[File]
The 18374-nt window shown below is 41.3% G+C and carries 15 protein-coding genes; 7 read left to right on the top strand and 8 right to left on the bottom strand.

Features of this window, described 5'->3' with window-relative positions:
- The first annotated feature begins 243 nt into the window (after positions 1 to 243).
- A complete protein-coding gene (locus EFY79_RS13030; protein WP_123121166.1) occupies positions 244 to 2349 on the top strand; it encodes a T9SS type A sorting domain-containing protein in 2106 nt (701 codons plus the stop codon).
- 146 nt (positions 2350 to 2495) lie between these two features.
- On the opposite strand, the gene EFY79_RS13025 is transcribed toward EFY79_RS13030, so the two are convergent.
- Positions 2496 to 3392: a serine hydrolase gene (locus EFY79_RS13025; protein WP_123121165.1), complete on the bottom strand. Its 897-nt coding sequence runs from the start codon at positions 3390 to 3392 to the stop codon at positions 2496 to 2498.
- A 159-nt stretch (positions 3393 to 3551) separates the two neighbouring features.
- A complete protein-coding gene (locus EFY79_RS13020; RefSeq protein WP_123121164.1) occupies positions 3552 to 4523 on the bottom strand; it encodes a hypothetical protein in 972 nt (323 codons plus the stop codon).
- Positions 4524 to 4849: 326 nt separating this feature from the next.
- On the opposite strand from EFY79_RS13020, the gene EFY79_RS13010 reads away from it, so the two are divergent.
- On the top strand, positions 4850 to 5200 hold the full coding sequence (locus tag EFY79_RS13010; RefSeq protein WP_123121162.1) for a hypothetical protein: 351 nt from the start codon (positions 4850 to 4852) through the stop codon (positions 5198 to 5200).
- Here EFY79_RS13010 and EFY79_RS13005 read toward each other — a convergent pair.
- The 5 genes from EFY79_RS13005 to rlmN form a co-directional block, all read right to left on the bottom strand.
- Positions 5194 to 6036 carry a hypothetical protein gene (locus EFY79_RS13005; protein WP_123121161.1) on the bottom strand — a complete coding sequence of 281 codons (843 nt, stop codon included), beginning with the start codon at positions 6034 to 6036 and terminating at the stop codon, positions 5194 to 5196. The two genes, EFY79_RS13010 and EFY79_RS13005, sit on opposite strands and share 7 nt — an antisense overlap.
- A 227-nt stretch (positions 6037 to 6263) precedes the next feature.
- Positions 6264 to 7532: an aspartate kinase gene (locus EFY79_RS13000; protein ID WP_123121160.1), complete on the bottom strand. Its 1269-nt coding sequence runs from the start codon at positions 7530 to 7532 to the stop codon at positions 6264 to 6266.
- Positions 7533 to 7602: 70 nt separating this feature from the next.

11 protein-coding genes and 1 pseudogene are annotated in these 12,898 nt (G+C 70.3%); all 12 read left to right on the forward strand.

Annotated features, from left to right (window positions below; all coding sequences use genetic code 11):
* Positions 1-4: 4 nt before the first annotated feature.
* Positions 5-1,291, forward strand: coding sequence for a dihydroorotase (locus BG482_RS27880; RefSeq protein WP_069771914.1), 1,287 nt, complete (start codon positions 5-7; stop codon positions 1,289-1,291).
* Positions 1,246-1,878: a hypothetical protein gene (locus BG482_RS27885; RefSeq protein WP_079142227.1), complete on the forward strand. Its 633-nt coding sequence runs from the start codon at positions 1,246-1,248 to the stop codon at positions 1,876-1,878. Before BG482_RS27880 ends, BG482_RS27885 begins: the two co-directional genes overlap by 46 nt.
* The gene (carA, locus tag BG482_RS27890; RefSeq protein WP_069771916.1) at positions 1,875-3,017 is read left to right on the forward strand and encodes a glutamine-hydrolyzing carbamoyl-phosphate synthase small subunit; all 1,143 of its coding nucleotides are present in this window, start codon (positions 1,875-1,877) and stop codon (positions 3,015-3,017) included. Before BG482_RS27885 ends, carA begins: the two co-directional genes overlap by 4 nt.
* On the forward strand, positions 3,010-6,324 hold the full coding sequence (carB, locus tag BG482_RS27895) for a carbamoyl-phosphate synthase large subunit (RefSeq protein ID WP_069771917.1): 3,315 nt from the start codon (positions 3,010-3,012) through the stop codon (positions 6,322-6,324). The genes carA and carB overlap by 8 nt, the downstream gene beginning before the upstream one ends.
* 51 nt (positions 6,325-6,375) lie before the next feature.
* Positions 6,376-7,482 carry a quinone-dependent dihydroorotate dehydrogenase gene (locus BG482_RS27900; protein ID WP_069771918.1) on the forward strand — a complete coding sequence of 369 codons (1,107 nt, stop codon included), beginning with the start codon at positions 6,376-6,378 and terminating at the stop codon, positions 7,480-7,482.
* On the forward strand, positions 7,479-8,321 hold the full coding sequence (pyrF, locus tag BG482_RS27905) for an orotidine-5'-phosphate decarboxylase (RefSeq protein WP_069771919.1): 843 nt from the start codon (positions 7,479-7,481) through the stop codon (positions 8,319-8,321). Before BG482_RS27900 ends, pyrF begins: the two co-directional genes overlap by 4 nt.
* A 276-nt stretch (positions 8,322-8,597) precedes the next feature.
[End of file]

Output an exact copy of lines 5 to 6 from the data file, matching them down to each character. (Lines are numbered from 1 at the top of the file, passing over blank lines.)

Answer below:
- 146 nt (positions 2350 to 2495) lie between these two features.
- On the opposite strand, the gene EFY79_RS13025 is transcribed toward EFY79_RS13030, so the two are convergent.